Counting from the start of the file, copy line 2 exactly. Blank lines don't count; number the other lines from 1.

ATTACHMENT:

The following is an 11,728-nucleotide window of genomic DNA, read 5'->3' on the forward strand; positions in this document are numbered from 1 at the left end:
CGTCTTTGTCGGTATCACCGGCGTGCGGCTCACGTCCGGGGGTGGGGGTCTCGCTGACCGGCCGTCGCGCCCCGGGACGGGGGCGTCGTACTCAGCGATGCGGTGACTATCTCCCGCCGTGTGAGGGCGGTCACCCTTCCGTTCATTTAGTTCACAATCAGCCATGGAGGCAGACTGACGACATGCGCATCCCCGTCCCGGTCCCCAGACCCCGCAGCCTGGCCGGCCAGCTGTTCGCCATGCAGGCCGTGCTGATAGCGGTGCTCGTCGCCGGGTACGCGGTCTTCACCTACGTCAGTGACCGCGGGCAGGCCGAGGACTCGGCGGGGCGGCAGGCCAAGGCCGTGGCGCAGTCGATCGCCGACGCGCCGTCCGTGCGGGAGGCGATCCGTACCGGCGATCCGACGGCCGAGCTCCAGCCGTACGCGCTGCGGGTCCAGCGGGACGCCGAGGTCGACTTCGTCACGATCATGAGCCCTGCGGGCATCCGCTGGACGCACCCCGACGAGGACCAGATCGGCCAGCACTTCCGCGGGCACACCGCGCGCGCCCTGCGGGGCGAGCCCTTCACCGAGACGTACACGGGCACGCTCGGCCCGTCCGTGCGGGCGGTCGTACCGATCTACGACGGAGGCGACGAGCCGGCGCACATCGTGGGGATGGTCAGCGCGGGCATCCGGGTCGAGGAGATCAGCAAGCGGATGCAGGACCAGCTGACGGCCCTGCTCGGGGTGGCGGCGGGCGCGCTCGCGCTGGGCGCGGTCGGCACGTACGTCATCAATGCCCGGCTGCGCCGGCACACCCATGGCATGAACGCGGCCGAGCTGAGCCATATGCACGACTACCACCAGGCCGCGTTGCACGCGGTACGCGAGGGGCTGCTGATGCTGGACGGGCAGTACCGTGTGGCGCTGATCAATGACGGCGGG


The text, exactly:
CGTCTTTGTCGGTATCACCGGCGTGCGGCTCACGTCCGGGGGTGGGGGTCTCGCTGACCGGCCGTCGCGCCCCGGGACGGGGGCGTCGTACTCAGCGATGCGGTGACTATCTCCCGCCGTGTGAGGGCGGTCACCCTTCCGTTCATTTAGTTCACAATCAGCCATGGAGGCAGACTGACGACATGCGCATCCCCGTCCCGGTCCCCAGACCCCGCAGCCTGGCCGGCCAGCTGTTCGCCATGCAGGCCGTGCTGATAGCGGTGCTCGTCGCCGGGTACGCGGTCTTCACCTACGTCAGTGACCGCGGGCAGGCCGAGGACTCGGCGGGGCGGCAGGCCAAGGCCGTGGCGCAGTCGATCGCCGACGCGCCGTCCGTGCGGGAGGCGATCCGTACCGGCGATCCGACGGCCGAGCTCCAGCCGTACGCGCTGCGGGTCCAGCGGGACGCCGAGGTCGACTTCGTCACGATCATGAGCCCTGCGGGCATCCGCTGGACGCACCCCGACGAGGACCAGATCGGCCAGCACTTCCGCGGGCACACCGCGCGCGCCCTGCGGGGCGAGCCCTTCACCGAGACGTACACGGGCACGCTCGGCCCGTCCGTGCGGGCGGTCGTACCGATCTACGACGGAGGCGACGAGCCGGCGCACATCGTGGGGATGGTCAGCGCGGGCATCCGGGTCGAGGAGATCAGCAAGCGGATGCAGGACCAGCTGACGGCCCTGCTCGGGGTGGCGGCGGGCGCGCTCGCGCTGGGCGCGGTCGGCACGTACGTCATCAATGCCCGGCTGCGCCGGCACACCCATGGCATGAACGCGGCCGAGCTGAGCCATATGCACGACTACCACCAGGCCGCGTTGCACGCGGTACGCGAGGGGCTGCTGATGCTGGACGGGCAGTACCGTGTGGCGCTGATCAATGACGGCGGG